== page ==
LANDMARKS is a 12-projector 16mm film installation that examines the representation of Holocaust-related landscape—in particular, the sites of the former Nazi extermination camps: Chelmno, Treblinka, Sobibor, Majdanek, Belzec, and Auschwitz-Birkenau.

My specific inquiry emerged after a conversation with esteemed Holocaust Historian, Raul Hilberg, in February 2004. During our discussion we spoke about his appearance in Shoah (1985), and I mentioned my intentions to go to the former Nazi extermination camps represented in Lanzmann’s film. Professor Hilberg said that he had never been to any of the death camps. For him, these places are essentially “gravesites” from which nothing new about the Holocaust could be learned. Through LANDMARKS, I explore whether or not I could learn something about the Holocaust only through physically visiting these sites.

  • Still from LANDMARKS. Cornfield outside Oswiecim. Oswiecim, Poland (2004).

Even where the physical surroundings have transformed over the years, I found that the existence of these sites within the natural world grounds them in ordinary reality that cannot be easily communicated through documents and artifacts. The geographic physicality of these sites puts memory in a tangible space, and it is this co-existence of the appalling and the routine that my practice seeks to reveal.

During pre-production for LANDMARKS, I used a large map of Poland to chart my road trip to the six former Nazi extermination camps that Lanzmann visits in Shoah: Chelmno, Treblinka, Sobibor, Majdanek, Belzec, and Auschwitz-Birkenau. These sites form an imperfect circle on the map, and this geographic shape informed not only my travel itinerary but also the installation itself. I drove clockwise via these historical landmarks, effectively circumnavigating the southern half of Poland.

At the former camps, I used a spring-wound 16mm Bolex motion picture camera set to shoot single frames. Through using this technique, I managed to capture over 40,000 individual black and white images.

Inspired by the expansive visual treatise Lanzmann presents in Shoah, I used a motorized 16mm Beaulieu camera loaded with colour film to shoot long takes of the surrounding landscape. These panoramas of the ‘space between’ one death camp and the next show the disquietingly close proximity of these sites to civilian populations—rural communities, towns, and large cities. The spaces between these landmarks fill in some of the irresolvable gaps to an impossible narrative, while the contrasting filming techniques represent a visual post-mortem of the landscape.

I sent the colour film stock to a lab for processing, but hand-processed the black and white camp-related footage myself, using water that I had collected from Birkenau’s “Lake of Ashes.” As a last step, I viewed each individual film frame on an optical printer, and then re-photographed several thousand images.

From this footage, I created 12 separate film loops ranging from 10 to 40 feet in length—six loops to represent the six camps, and six to represent an aspect of the topographic ‘space between’ each of these sites. For the installation, I arranged 12 projectors in a circular, equidistant pattern around the periphery of a large black box theatre space, and projected the loops onto a canvas lampshade-like structure, 30-feet in circumference, that I suspended from the ceiling. The successive arrangement of the loops mirrored the geographic relationship of the camps as they appear on the map, with the loops for each camp flanked on either side by images from the surrounding ‘space between.’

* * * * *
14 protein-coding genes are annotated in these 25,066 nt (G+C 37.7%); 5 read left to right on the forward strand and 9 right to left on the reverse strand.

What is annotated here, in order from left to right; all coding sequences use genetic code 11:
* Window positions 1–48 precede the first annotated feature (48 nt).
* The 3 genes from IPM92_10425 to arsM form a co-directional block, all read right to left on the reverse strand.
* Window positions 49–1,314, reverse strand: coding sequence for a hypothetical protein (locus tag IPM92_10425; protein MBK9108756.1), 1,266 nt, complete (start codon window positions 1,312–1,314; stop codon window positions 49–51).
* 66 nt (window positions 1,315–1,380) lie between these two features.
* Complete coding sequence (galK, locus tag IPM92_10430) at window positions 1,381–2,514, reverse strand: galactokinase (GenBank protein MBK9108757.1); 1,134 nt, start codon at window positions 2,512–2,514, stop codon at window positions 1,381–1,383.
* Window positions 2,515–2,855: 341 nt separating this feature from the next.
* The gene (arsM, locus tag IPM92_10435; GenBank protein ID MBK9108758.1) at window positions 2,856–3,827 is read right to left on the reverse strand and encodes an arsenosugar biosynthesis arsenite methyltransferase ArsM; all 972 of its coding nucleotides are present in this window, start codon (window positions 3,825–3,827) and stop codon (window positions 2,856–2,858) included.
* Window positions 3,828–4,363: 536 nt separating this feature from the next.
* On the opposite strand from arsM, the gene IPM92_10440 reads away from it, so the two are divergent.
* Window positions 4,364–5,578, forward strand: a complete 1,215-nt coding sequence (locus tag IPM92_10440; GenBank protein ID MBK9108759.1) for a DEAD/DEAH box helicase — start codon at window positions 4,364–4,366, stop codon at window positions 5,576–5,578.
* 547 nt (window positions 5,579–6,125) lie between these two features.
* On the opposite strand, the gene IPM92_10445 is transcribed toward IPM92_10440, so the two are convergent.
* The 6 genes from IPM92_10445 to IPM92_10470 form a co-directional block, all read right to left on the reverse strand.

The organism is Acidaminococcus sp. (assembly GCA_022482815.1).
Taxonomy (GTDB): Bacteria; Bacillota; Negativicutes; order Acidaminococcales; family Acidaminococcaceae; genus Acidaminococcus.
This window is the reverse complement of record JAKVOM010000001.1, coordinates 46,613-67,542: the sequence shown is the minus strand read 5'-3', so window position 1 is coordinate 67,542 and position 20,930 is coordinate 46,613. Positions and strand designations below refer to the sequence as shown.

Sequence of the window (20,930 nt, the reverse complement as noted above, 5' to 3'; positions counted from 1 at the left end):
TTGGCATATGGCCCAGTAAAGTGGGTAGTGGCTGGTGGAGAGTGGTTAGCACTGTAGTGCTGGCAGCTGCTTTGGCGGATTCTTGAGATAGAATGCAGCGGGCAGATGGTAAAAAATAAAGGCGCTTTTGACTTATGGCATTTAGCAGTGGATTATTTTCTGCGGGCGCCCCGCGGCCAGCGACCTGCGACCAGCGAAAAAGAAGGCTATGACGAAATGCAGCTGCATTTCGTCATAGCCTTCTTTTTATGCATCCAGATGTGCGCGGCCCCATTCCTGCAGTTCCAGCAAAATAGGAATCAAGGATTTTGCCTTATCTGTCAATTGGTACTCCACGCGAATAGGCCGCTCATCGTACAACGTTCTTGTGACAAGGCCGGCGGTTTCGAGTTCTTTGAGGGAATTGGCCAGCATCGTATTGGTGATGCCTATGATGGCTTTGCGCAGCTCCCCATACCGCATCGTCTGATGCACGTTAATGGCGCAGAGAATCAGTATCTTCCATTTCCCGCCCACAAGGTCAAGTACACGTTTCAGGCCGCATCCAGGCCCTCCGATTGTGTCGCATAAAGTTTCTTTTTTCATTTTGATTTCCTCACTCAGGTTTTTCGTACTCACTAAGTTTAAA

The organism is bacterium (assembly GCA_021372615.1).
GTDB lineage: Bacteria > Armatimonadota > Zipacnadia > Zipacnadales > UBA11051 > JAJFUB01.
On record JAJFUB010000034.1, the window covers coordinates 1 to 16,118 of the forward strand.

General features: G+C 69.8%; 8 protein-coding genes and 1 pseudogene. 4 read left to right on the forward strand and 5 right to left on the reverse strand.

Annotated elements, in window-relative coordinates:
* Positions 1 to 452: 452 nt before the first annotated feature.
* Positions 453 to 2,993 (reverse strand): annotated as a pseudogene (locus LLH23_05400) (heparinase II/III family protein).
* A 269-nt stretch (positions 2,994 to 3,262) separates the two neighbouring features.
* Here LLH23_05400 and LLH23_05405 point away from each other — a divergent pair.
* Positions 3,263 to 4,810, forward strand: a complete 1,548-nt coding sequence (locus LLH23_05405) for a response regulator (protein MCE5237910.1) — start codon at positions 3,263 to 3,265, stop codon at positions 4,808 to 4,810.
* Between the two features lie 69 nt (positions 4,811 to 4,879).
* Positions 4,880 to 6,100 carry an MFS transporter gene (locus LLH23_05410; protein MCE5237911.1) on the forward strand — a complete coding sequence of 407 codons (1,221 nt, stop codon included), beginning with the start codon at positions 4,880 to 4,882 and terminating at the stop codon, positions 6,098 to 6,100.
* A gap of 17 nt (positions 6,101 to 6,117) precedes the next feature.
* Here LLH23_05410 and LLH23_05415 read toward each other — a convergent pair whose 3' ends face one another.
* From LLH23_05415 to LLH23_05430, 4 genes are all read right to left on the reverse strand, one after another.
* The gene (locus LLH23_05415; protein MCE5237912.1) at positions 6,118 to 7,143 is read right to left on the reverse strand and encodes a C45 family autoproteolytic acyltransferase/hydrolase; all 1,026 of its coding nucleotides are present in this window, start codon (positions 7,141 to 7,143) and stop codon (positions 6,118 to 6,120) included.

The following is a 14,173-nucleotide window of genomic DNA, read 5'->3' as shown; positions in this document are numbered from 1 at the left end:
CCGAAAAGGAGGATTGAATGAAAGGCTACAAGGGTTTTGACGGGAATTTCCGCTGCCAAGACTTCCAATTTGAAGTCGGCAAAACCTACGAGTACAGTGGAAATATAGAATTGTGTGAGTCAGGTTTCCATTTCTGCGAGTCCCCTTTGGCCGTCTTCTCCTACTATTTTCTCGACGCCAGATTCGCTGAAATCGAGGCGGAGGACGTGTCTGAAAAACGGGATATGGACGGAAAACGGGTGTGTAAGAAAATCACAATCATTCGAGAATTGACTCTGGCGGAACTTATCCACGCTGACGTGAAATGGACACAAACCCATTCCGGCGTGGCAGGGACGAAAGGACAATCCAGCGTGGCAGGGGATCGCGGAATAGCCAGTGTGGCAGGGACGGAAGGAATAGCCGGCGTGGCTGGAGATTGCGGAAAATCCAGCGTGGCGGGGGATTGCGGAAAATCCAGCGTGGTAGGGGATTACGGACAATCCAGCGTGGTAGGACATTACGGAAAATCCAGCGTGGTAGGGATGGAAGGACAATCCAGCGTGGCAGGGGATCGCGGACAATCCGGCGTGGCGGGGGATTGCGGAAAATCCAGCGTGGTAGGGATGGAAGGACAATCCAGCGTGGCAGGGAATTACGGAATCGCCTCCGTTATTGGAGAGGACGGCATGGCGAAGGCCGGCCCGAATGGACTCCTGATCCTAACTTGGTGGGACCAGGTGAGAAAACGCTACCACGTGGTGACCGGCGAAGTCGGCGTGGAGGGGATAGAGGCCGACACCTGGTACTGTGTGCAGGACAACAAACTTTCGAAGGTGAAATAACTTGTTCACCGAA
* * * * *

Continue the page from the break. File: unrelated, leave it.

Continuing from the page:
• LANDMARKS exhibit. Overhead view of installation (not in full darkness). Reading University, Reading, UK (2006).


  • LANDMARKS exhibit. Overhead view of installation (full darkness). Reading University, Reading, UK (2006).


Running at 24 frames per second, the edges of each projected loop bordered the images projected on either side, effectively producing a solid band of contiguous moving images that wrapped around the giant ‘lampshade.’ The audience walked freely through the space, between projectors and projection surface, as well as under and inside the cylindrical screen.

Over the mechanical whirr of the running projectors, I played a looped audio recording of a 20-minute conversation I had with a man who served as the sole attendant at the Chelmno camp memorial museum—essentially, an old single-room house staffed by a local volunteer. Since I was traveling without a translator during that part of production, I was unable to understand what the Polish man was saying, and he could not understand me. I recorded our conversation about the artifacts that sat piled in cardboard boxes on the floor, and believe that there was something significant to LANDMARKS in our failed efforts to communicate.

  • Shooting LANDMARKS. Spoons at the Chelmno Memorial Museum. Chelmno, Poland (2004).

The concurrence of a fragmented conversation bereft of understanding is a critical aspect of LANDMARKS. It is a dynamic that is echoed in the architecture of the piece itself, insofar as the spherical structure prohibits the possibility of seeing all of the images at once. Instead, a simple truism applies: what one sees depends upon where one is standing. Yet, even while the audio precludes connectivity, and despite the frenetic pace of the camp-related images juxtaposed against the expansive shots of the neighboring landscape, the overall piece evokes an uncanniness: somehow the parts create a whole that is appropriately unresolved.

  • Shooting LANDMARKS. Helicopter outside hotel near Majdanek. Lublin, Poland (2004).

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